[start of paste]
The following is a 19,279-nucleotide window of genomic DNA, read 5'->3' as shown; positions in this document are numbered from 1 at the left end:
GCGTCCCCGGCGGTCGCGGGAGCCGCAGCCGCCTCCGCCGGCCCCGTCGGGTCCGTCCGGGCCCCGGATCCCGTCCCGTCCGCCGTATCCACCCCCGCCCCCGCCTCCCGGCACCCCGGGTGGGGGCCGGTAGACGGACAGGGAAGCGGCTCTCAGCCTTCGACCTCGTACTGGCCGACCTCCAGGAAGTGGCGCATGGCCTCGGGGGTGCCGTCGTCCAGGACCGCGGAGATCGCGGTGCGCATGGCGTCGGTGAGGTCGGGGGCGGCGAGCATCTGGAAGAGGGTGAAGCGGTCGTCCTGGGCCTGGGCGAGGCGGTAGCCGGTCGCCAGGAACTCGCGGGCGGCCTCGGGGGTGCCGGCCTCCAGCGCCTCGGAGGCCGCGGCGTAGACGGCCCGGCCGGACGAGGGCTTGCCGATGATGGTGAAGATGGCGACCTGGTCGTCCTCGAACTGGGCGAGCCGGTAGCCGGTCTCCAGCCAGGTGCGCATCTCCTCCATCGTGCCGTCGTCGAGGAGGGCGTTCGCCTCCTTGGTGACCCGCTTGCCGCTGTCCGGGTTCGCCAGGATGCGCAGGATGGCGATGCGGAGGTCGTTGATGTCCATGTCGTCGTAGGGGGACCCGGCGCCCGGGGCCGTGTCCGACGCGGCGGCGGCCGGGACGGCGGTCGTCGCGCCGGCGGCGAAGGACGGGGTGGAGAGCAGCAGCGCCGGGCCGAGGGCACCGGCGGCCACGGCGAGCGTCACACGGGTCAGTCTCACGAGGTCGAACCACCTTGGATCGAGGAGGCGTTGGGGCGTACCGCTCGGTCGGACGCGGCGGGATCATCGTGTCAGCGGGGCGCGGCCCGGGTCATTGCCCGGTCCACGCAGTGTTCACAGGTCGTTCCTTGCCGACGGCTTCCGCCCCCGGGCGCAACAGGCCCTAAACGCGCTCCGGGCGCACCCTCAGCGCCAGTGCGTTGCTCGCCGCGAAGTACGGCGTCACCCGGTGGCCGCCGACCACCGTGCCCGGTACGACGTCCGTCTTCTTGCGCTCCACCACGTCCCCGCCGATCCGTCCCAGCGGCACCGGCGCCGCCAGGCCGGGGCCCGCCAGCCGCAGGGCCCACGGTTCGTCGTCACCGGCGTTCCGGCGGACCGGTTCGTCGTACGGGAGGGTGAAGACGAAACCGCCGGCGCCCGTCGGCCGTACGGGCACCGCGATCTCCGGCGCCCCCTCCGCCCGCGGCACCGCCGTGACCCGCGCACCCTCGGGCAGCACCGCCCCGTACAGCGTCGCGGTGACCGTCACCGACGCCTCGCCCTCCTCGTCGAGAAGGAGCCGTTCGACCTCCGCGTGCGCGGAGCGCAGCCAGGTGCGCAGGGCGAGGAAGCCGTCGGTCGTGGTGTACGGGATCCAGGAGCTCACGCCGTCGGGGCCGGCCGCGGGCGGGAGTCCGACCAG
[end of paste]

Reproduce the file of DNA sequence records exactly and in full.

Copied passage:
The following is a 19,279-nucleotide window of genomic DNA, read 5'->3' as shown; positions in this document are numbered from 1 at the left end:
GCGTCCCCGGCGGTCGCGGGAGCCGCAGCCGCCTCCGCCGGCCCCGTCGGGTCCGTCCGGGCCCCGGATCCCGTCCCGTCCGCCGTATCCACCCCCGCCCCCGCCTCCCGGCACCCCGGGTGGGGGCCGGTAGACGGACAGGGAAGCGGCTCTCAGCCTTCGACCTCGTACTGGCCGACCTCCAGGAAGTGGCGCATGGCCTCGGGGGTGCCGTCGTCCAGGACCGCGGAGATCGCGGTGCGCATGGCGTCGGTGAGGTCGGGGGCGGCGAGCATCTGGAAGAGGGTGAAGCGGTCGTCCTGGGCCTGGGCGAGGCGGTAGCCGGTCGCCAGGAACTCGCGGGCGGCCTCGGGGGTGCCGGCCTCCAGCGCCTCGGAGGCCGCGGCGTAGACGGCCCGGCCGGACGAGGGCTTGCCGATGATGGTGAAGATGGCGACCTGGTCGTCCTCGAACTGGGCGAGCCGGTAGCCGGTCTCCAGCCAGGTGCGCATCTCCTCCATCGTGCCGTCGTCGAGGAGGGCGTTCGCCTCCTTGGTGACCCGCTTGCCGCTGTCCGGGTTCGCCAGGATGCGCAGGATGGCGATGCGGAGGTCGTTGATGTCCATGTCGTCGTAGGGGGACCCGGCGCCCGGGGCCGTGTCCGACGCGGCGGCGGCCGGGACGGCGGTCGTCGCGCCGGCGGCGAAGGACGGGGTGGAGAGCAGCAGCGCCGGGCCGAGGGCACCGGCGGCCACGGCGAGCGTCACACGGGTCAGTCTCACGAGGTCGAACCACCTTGGATCGAGGAGGCGTTGGGGCGTACCGCTCGGTCGGACGCGGCGGGATCATCGTGTCAGCGGGGCGCGGCCCGGGTCATTGCCCGGTCCACGCAGTGTTCACAGGTCGTTCCTTGCCGACGGCTTCCGCCCCCGGGCGCAACAGGCCCTAAACGCGCTCCGGGCGCACCCTCAGCGCCAGTGCGTTGCTCGCCGCGAAGTACGGCGTCACCCGGTGGCCGCCGACCACCGTGCCCGGTACGACGTCCGTCTTCTTGCGCTCCACCACGTCCCCGCCGATCCGTCCCAGCGGCACCGGCGCCGCCAGGCCGGGGCCCGCCAGCCGCAGGGCCCACGGTTCGTCGTCACCGGCGTTCCGGCGGACCGGTTCGTCGTACGGGAGGGTGAAGACGAAACCGCCGGCGCCCGTCGGCCGTACGGGCACCGCGATCTCCGGCGCCCCCTCCGCCCGCGGCACCGCCGTGACCCGCGCACCCTCGGGCAGCACCGCCCCGTACAGCGTCGCGGTGACCGTCACCGACGCCTCGCCCTCCTCGTCGAGAAGGAGCCGTTCGACCTCCGCGTGCGCGGAGCGCAGCCAGGTGCGCAGGGCGAGGAAGCCGTCGGTCGTGGTGTACGGGATCCAGGAGCTCACGCCGTCGGGGCCGGCCGCGGGCGGGAGTCCGACCAG